Adina Levin reconvenes our conversation nicely:
Adina Levin (email, 1/29, 10:30am est)
There’s that, and there’s more. Reading the autobiography of Nelson Mandela… there were many people involved in the anti-apartheid struggle in South Africa. Mandela started as a lawyer and politican among many others in the movement.
What struck me about the book is the prodigious amount of care and thought Mandela took to think about the messages and tactics he was trying to communicate, and the effort to connect with the interests and cares of the different individuals and groups he was talking with. It makes for long and rather tedious sections of the book as Mandela creates and delivers and revises speeches, year after year. It’s like listening to Yo Yo Ma practicing five hours a day.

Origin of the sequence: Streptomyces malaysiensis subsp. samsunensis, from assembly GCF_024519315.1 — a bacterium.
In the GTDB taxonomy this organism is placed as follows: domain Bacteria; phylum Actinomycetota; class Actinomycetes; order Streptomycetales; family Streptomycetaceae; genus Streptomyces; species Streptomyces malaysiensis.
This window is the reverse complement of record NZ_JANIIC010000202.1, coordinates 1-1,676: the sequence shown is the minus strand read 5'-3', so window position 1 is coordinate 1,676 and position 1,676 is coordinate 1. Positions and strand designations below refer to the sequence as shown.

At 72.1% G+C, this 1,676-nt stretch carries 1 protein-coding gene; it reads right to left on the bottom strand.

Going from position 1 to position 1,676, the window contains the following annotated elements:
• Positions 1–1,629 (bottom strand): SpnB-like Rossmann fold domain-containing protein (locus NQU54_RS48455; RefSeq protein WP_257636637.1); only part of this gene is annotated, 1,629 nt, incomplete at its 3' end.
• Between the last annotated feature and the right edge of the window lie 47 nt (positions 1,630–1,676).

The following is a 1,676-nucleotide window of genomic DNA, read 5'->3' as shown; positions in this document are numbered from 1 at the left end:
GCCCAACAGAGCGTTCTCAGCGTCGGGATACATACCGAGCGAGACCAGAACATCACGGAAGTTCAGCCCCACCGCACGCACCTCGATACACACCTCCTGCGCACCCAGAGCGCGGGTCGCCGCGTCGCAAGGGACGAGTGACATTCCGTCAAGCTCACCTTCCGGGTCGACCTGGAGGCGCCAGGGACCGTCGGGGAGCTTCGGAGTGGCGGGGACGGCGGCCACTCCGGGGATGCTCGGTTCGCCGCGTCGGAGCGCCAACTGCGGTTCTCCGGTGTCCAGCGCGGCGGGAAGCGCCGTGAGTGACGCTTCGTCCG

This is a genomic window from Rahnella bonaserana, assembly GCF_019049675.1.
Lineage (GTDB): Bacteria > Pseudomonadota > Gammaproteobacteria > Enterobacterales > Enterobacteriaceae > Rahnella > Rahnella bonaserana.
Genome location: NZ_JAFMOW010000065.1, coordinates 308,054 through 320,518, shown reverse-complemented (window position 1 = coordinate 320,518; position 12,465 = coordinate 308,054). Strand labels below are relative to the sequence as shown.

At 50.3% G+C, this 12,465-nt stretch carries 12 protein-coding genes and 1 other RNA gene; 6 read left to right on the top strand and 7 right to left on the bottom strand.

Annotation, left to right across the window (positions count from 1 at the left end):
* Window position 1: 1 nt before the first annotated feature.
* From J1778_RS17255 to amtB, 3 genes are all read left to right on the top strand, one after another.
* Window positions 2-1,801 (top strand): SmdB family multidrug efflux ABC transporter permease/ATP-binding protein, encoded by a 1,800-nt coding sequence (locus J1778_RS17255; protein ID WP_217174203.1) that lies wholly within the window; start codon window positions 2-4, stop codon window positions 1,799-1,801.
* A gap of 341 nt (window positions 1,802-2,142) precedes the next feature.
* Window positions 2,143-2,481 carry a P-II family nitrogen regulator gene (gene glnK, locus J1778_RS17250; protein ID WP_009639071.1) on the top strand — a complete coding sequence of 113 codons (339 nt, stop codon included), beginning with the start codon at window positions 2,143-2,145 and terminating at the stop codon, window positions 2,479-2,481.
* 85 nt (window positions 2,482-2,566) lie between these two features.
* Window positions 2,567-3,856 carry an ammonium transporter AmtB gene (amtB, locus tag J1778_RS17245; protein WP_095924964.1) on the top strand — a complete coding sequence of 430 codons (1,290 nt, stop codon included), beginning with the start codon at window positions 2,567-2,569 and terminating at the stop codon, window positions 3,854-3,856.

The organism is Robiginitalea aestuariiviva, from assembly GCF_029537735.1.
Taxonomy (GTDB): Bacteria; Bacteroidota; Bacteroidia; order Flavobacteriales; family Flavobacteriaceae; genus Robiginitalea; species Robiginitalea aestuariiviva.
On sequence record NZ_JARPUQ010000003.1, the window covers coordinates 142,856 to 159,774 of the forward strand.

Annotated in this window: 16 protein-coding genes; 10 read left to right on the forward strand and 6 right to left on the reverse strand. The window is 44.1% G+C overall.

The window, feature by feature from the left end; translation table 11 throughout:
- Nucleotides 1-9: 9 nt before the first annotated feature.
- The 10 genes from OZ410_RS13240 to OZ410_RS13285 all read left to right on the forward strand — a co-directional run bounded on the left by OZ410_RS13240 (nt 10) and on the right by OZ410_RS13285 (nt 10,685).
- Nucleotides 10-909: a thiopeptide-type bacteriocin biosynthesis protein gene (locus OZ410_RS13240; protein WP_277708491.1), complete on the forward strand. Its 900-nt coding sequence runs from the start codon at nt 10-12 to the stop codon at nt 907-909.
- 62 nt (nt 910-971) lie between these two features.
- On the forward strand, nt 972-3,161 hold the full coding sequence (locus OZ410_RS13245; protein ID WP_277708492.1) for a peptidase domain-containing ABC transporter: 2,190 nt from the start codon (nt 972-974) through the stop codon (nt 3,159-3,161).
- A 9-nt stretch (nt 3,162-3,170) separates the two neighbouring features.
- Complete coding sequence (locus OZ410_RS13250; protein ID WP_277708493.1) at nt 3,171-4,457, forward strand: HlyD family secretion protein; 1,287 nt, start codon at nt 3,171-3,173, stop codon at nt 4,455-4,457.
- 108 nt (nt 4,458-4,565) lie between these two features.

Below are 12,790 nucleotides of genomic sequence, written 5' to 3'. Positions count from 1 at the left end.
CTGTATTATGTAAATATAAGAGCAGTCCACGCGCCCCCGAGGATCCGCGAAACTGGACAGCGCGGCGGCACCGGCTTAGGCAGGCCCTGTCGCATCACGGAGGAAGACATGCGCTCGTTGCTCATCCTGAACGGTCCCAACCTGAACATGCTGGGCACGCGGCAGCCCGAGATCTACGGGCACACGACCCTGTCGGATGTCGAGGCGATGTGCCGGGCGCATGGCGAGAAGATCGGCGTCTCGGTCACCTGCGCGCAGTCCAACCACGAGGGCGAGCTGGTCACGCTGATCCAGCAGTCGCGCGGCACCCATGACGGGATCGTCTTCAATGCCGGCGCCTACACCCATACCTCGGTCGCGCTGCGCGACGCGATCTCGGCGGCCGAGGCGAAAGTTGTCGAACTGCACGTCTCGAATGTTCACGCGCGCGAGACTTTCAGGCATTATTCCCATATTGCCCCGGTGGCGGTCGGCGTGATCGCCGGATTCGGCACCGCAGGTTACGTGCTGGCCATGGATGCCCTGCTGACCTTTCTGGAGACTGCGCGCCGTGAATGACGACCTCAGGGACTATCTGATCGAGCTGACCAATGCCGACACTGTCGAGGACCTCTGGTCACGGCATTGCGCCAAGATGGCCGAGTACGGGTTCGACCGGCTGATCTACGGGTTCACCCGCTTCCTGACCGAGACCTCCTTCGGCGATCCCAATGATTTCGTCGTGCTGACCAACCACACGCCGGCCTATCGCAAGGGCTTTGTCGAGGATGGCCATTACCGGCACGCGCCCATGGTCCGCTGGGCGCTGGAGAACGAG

Following Mitch’s point, leaders emerge from a community, and they become leaders through the hard work of organizing and communicating with others. Television seems to change the picture. Television seems to anoint a leader — someone with a firm gaze and a strong jaw who says simple things over and over again to arbitrary questions. TV skills are important in a TV age, but we need people who have the first kind of leadership, sparked by a desire to change the situation, and honed by very deliberate hard work and practice.